Director/ Choreographer: Matthew Bourne
Reviewer: Lu Greer
Following the running theme of the last few years, yet another much-loved classic is getting a reboot, this time in the form of Powell and Pressburger’s 1948 classic The Red Shoes.
While perhaps not as well- known as the litany of other classic film being re-imagined in one way or another, Matthew Bourne has still set himself quite a challenge in creating a show which will remind some why they loved the Hollywood original, bring in others as new fans, and make itself stand out as something other than just another piece of nostalgia. It is a task which, as usual, Bourne is more than up to.
The story follows a young Victoria Page (Ashley Shaw) from when she is first discovered by Boris Lermontov (Sam Archer), a notoriously hard to please talent spotter, during an audition. Along with composer Julian Craster (Dominic North), Page is swept up into stardom, but their romance begins to cause trouble for their art. In order to show their lives both on and off stage, Bourne utilises a rotating stage (Lez Brotherston), allowing the audience to see what happens on both sides of the curtain, in a way that gives each of the ballet performances in front of stage more depth and emotion.
Attention, however, is rarely on the sets as they subtly create the world for the performances, rather than becoming the world themselves. In this reality created on stage Ashley Shaw as Victoria Page moves beautifully as she tells her story of the destructive pull between love of another and love of art. When the pull between the two becomes too much for Victoria, and begins to pull her apart at the seams, every moment can be felt through Shaw’s performance and leaves the audience breathless with her. She is complemented by contrasting male leads Sam Archer as Boris Lermontov and Dominic North as Julian Craster.
While North is very capable as Craster, the character occasionally feels as though he’s simply a representation of a romantic love for Victoria, and a pull away from her love of art, instead of being a fleshed out person in his own right. Archer as Lermontov, on the other hand, is a compelling character, as he stands stoic for much of the show, watching carefully as his dancers perform. While he rarely dances, in his stillness he still draws the eye, and his thoughtfulness and consideration of the dance are clearly felt. This also makes his performance as Victoria is pulled in both directions all the more dynamic, unnerving, and stunning.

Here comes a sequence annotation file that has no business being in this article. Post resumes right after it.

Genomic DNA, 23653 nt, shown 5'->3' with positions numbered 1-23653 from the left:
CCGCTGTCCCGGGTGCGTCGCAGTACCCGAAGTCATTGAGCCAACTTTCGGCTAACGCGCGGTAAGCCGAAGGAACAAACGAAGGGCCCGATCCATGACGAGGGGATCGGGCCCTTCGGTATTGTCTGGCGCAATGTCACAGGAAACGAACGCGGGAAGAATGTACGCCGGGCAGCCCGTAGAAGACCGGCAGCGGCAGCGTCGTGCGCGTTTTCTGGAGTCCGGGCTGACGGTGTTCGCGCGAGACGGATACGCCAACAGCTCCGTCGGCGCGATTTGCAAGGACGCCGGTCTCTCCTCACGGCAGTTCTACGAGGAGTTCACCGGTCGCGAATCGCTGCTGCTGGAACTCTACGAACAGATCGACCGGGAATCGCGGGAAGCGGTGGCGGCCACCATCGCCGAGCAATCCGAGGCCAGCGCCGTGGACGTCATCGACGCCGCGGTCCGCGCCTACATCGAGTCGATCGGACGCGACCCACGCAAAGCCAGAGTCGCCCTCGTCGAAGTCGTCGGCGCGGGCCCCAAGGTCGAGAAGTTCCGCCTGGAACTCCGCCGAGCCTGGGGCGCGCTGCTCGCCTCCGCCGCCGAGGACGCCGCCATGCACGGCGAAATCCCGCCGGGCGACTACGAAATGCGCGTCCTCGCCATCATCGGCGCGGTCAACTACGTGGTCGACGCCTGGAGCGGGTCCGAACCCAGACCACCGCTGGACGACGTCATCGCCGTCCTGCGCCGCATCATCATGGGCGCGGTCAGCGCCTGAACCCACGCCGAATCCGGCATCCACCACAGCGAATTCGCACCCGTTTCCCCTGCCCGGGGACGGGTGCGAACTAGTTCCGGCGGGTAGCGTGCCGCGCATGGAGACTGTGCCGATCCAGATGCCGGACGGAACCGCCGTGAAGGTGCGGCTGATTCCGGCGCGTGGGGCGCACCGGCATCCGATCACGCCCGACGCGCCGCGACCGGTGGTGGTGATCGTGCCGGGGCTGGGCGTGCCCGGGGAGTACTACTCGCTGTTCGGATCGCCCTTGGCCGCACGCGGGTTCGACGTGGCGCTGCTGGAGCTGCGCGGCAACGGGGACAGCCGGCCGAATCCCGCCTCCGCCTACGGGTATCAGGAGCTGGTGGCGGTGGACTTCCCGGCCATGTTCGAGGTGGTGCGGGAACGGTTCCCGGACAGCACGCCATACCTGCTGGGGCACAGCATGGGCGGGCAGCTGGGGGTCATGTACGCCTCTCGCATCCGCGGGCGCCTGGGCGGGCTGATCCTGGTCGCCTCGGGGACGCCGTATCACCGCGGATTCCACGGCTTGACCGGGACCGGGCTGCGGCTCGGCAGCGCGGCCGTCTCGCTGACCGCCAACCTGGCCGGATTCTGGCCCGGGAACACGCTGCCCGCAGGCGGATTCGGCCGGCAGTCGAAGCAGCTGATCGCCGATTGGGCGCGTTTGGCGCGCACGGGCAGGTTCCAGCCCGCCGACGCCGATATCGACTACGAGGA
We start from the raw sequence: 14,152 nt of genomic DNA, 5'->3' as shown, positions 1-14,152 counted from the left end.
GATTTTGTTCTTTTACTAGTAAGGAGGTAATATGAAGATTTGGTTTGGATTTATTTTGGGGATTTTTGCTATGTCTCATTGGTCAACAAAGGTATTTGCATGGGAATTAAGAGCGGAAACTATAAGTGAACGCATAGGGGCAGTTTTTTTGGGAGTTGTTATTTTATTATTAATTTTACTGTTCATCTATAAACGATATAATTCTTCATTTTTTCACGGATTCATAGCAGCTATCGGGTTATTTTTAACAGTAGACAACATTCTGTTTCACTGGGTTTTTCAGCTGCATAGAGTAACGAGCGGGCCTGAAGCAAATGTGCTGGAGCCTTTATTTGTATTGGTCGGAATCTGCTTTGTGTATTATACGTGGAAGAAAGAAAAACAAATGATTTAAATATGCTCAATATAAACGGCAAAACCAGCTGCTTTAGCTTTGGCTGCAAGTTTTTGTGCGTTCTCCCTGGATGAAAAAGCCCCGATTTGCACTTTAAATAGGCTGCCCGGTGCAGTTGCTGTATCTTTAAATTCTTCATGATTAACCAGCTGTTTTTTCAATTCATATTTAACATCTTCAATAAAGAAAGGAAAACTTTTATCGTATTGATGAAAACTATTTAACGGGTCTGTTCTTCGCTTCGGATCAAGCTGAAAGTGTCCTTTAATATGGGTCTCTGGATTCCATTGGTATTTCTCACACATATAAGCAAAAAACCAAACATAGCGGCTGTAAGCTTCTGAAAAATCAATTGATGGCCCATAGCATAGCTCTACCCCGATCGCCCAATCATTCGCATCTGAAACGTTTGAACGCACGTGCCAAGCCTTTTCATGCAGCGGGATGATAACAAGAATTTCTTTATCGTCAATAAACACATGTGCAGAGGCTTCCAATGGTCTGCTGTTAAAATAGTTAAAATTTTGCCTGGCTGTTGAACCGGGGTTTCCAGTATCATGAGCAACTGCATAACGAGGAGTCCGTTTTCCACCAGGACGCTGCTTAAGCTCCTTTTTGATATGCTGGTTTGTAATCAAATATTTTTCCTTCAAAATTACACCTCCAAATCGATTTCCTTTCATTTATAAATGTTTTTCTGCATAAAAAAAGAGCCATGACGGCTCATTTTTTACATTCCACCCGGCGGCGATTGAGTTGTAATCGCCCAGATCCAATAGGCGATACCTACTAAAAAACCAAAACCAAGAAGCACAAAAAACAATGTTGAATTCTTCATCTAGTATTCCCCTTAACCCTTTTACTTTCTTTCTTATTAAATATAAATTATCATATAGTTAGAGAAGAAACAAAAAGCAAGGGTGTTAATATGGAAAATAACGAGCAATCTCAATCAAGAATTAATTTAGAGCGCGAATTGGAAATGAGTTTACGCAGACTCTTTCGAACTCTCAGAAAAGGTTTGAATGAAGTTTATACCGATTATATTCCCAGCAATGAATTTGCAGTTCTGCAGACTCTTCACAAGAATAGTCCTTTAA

Bernard Herrmann’s music fits wonderfully into the piece, and aids in Bourne’s controlled style of consistently progressing the plot. Each moment and each movement development the story, and shows more of the character’s personality and thoughts. In doing this, Bourne creates a very accessible show which flows nicely and builds naturally to a crescendo, to the point that it's almost possible to forget it is a ballet and not a play.
This really is an excellent imagining of The Red Shoes, with some sublime music, subtle performance, and outstanding staging. Even as the last curtain falls, it would be impossible to say with any certainty which side of the art versus love debate Bourne truly falls on, as the ballet instead of arguing the case of one side or the other opts to show how utterly destructive the pull itself can be.
The power of this message, combined with Ashley Shaw bringing Victoria Page to life and dancing as though her very soul needs her to leave the film version of The Red Shoes pouting backstage as this version stands in the spotlight.
Runs Until 25 February 2017 | Image Johan Persson